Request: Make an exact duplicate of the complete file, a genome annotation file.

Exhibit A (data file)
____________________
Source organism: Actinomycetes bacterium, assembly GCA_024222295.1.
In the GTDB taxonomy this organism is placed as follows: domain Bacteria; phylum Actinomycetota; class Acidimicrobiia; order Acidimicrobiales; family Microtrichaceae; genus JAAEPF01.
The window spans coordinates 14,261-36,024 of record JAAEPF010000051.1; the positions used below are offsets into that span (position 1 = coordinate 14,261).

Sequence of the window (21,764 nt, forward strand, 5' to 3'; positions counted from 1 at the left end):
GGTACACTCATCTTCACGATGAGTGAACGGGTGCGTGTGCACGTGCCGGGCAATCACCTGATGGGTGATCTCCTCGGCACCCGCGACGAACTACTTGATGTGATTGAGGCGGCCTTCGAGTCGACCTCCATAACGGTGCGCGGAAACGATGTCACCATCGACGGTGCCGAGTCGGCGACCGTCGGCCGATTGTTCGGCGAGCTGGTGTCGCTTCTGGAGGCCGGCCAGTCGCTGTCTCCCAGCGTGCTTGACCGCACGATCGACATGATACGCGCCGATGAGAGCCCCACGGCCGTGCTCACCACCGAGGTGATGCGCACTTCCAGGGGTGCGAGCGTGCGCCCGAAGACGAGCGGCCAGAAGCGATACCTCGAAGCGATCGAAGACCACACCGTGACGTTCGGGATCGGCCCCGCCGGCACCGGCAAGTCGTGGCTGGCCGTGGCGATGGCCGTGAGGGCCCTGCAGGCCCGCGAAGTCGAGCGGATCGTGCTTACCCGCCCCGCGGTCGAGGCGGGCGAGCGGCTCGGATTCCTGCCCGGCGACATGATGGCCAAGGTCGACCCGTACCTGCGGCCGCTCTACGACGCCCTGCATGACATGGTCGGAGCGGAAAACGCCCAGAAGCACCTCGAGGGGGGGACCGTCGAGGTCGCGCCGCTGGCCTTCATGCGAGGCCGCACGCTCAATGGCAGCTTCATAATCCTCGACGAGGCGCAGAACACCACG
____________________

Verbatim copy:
Source organism: Actinomycetes bacterium, assembly GCA_024222295.1.
In the GTDB taxonomy this organism is placed as follows: domain Bacteria; phylum Actinomycetota; class Acidimicrobiia; order Acidimicrobiales; family Microtrichaceae; genus JAAEPF01.
The window spans coordinates 14,261-36,024 of record JAAEPF010000051.1; the positions used below are offsets into that span (position 1 = coordinate 14,261).

Sequence of the window (21,764 nt, forward strand, 5' to 3'; positions counted from 1 at the left end):
GGTACACTCATCTTCACGATGAGTGAACGGGTGCGTGTGCACGTGCCGGGCAATCACCTGATGGGTGATCTCCTCGGCACCCGCGACGAACTACTTGATGTGATTGAGGCGGCCTTCGAGTCGACCTCCATAACGGTGCGCGGAAACGATGTCACCATCGACGGTGCCGAGTCGGCGACCGTCGGCCGATTGTTCGGCGAGCTGGTGTCGCTTCTGGAGGCCGGCCAGTCGCTGTCTCCCAGCGTGCTTGACCGCACGATCGACATGATACGCGCCGATGAGAGCCCCACGGCCGTGCTCACCACCGAGGTGATGCGCACTTCCAGGGGTGCGAGCGTGCGCCCGAAGACGAGCGGCCAGAAGCGATACCTCGAAGCGATCGAAGACCACACCGTGACGTTCGGGATCGGCCCCGCCGGCACCGGCAAGTCGTGGCTGGCCGTGGCGATGGCCGTGAGGGCCCTGCAGGCCCGCGAAGTCGAGCGGATCGTGCTTACCCGCCCCGCGGTCGAGGCGGGCGAGCGGCTCGGATTCCTGCCCGGCGACATGATGGCCAAGGTCGACCCGTACCTGCGGCCGCTCTACGACGCCCTGCATGACATGGTCGGAGCGGAAAACGCCCAGAAGCACCTCGAGGGGGGGACCGTCGAGGTCGCGCCGCTGGCCTTCATGCGAGGCCGCACGCTCAATGGCAGCTTCATAATCCTCGACGAGGCGCAGAACACCACG